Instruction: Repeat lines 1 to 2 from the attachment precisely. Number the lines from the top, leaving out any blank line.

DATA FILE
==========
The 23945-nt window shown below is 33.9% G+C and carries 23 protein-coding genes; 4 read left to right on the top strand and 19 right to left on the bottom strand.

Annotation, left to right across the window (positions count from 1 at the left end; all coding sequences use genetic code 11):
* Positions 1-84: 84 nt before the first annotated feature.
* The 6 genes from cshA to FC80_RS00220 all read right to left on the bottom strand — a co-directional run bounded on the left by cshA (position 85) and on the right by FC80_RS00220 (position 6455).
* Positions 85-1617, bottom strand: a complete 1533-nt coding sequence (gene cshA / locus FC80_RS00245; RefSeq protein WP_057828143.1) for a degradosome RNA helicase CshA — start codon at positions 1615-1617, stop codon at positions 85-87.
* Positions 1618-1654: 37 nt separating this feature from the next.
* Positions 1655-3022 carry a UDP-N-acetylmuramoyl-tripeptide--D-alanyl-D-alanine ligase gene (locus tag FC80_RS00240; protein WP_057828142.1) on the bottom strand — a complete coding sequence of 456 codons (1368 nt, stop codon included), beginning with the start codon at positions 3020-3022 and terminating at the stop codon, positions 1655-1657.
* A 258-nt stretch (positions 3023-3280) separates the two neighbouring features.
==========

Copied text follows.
The 23945-nt window shown below is 33.9% G+C and carries 23 protein-coding genes; 4 read left to right on the top strand and 19 right to left on the bottom strand.

Annotation, left to right across the window (positions count from 1 at the left end; all coding sequences use genetic code 11):